Here's an example of searching the SPDR S&P 500 ETF on FossilFreeFunds.org:
According to a survey conducted earlier this year by the Morgan Stanley Institute for Sustainable Investing, 71 percent of active individual investors describe themselves as interested in sustainable investing, while nearly 65 percent believe sustainable investing will become more prevalent over the next five years, with millennials and women at the forefront of sustainable investing. The Fossil Free Funds tool helps empower these consumers to get to the bottom of where oil, gas and coal investments are hiding in their portfolios, so they can sell mutual funds that don't align with their objectives and reinvest in funds that do, or work with their financial advisors to divest and reinvest.
But what happens if employees options don't provide a fossil free alternative? Consumers can download a 401(k) toolkit to help them advocate with their retirement plan administrators to include fossil free investment options.
According to Fox Gorte, "At some point, fossil fuels will be stranded assets; this is already happening to coal, the dirtiest of fossil fuels. Michael Bloomberg recently noted that in his blog, 'Obama Didn't Kill Coal, the Market Did.' Citigroup recently reported that if we are to limit future warming to 2ᵒ C, $100 trillion worth of fossil fuel reserves will become stranded assets. This won't happen overnight, but however it does, investors who are not prepared for it will wish they were."
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The American Academy of Pediatrics (AAP) thinks so, but only as long as safety measures are in place.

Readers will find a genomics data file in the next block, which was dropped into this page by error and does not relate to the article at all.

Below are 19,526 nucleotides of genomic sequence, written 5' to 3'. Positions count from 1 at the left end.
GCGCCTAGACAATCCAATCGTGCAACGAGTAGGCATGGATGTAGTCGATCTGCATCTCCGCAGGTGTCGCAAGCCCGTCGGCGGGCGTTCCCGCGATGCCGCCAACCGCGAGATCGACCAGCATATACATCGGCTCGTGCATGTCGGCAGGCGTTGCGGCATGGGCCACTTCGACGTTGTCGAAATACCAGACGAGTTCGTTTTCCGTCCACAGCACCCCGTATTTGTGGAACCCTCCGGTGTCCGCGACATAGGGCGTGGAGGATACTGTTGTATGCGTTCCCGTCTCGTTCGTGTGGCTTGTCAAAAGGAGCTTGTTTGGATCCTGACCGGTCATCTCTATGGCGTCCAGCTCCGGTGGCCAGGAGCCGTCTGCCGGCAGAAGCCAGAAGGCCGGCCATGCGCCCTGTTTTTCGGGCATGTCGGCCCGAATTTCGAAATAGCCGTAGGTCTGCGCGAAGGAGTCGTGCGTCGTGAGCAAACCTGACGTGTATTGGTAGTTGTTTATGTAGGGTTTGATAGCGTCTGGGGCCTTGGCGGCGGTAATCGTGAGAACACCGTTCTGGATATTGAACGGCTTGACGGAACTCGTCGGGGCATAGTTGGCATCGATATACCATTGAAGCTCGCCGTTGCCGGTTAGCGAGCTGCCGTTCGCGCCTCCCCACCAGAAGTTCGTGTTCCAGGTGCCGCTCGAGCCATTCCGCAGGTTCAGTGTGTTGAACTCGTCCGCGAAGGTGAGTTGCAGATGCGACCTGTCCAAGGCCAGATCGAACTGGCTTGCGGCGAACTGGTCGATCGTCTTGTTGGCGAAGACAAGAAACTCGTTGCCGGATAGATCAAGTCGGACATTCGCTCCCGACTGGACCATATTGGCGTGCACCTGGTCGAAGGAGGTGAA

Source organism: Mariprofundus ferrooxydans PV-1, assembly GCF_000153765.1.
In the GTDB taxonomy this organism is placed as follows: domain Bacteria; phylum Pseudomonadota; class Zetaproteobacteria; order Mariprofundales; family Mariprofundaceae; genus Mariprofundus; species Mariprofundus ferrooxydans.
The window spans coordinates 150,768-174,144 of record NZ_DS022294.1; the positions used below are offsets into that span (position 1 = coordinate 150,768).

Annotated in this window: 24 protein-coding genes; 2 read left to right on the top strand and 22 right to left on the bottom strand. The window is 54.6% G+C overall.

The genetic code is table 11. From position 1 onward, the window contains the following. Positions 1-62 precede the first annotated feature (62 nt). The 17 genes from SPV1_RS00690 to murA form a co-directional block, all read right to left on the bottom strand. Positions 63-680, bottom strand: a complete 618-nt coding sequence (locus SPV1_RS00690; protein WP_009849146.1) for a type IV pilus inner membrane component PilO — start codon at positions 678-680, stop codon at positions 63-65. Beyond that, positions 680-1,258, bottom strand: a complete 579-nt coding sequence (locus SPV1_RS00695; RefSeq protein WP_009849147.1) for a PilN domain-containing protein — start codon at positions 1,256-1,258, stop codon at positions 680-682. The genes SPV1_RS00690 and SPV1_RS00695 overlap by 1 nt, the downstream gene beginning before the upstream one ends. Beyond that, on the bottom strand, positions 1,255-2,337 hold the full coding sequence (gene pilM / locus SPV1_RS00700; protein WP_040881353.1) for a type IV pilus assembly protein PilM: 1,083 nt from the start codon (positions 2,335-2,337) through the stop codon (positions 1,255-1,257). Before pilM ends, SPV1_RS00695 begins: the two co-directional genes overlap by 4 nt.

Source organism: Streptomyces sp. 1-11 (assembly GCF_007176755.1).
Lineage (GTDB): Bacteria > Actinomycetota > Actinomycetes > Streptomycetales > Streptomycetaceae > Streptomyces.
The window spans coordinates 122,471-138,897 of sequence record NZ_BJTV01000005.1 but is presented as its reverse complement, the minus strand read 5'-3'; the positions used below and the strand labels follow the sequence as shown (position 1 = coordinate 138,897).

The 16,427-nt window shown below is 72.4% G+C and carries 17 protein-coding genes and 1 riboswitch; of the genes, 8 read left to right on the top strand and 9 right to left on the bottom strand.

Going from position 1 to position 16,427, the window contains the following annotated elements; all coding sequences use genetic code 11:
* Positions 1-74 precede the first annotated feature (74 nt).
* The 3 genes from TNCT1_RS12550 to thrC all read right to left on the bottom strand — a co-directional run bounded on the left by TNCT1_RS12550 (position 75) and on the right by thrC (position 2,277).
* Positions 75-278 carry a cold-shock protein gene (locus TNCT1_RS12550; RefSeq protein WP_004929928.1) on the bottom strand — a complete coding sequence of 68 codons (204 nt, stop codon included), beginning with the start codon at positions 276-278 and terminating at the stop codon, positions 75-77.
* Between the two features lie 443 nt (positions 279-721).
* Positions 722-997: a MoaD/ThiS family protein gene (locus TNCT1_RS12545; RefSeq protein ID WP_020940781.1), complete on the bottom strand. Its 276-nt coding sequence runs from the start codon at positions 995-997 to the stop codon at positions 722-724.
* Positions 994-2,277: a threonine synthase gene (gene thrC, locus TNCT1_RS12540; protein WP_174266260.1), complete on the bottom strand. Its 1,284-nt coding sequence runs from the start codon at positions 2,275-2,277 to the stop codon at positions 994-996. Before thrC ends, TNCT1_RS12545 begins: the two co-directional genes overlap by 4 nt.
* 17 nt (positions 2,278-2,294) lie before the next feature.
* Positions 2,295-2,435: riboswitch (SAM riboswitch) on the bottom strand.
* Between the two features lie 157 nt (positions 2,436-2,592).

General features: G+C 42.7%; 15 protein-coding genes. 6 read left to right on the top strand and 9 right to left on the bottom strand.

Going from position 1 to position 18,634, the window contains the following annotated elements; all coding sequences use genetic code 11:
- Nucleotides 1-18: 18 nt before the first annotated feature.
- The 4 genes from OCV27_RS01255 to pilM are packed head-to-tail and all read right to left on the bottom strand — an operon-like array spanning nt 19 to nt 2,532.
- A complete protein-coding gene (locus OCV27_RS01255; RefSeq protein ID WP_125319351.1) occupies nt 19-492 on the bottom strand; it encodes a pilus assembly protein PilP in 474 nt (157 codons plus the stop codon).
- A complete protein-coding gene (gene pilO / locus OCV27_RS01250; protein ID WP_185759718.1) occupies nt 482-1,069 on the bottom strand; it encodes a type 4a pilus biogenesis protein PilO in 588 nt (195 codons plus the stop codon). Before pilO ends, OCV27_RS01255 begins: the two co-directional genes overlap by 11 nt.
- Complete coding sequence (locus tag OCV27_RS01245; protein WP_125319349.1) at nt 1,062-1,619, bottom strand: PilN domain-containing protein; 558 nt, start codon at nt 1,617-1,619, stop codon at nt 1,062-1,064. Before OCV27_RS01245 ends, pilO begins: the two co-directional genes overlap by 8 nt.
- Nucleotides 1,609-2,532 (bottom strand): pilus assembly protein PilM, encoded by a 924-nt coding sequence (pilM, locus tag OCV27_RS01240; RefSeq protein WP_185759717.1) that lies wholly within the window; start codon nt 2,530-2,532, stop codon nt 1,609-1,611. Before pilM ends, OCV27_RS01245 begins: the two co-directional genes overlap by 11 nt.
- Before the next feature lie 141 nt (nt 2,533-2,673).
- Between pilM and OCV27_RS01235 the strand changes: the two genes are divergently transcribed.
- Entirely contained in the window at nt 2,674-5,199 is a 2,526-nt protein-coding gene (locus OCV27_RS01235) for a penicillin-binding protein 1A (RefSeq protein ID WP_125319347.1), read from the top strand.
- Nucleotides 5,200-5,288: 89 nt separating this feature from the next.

Keeping Schools Safe<p>What will safer schools look like?</p><p>In a <a href="https://jamanetwork.com/journals/jama/fullarticle/2766822" target="_blank">JAMA article</a> published last month, <a href="https://www.jhsph.edu/faculty/directory/profile/1781/joshua-m-sharfstein" target="_blank">Dr. Joshua Sharfstein</a>, a pediatrician and professor at the Johns Hopkins Bloomberg School of Public Health, outlined suggestions — many of which are similar to AAP's.</p><p>Remote learning protocols must stay in place, especially as some schools stagger home and in-building learning. If another shutdown needs to occur, children will rely on distance learning completely, so it must be easy to switch to, he said.</p><p>He suggested giving parents a daily checklist to document their child's health. Kids should be screened quickly on arrival and be given hygiene supplies. Maintenance staff should use appropriate PPE and have regular cleaning schedules. A notification system should be in place if a case is identified, Sharfstein recommended.</p><p><a href="https://www.albany.edu/rockefeller/faculty/erika-martin" target="_blank">Erika Martin</a>, PhD, an associate professor of public administration and policy at University at Albany, said nutrition assistance and health services should be included. She called for tutoring programs with virtual options as well as technology access.</p>
Supporting Staff<p>Teachers and staff will be affected by safeguarding measures, noted <a href="https://directory.sph.umn.edu/bio/sph-a-z/rachel-widome" target="_blank">Rachel Widome</a>, PhD, an associate professor of epidemiology and community health at University of Minnesota.</p><p>"In order for all of the in-school precautions to work well, we'll be asking a lot of teachers and staff," Widome told Healthline. In addition to their usual workload, they'll now be asked to monitor mask-wearing, ensure children are keeping distance, and be aware of any symptoms.</p><p>Along with Sharfstein, Widome called for an increase in financial support. More employees will likely be required so teachers and staff members can keep up with the added demands.</p>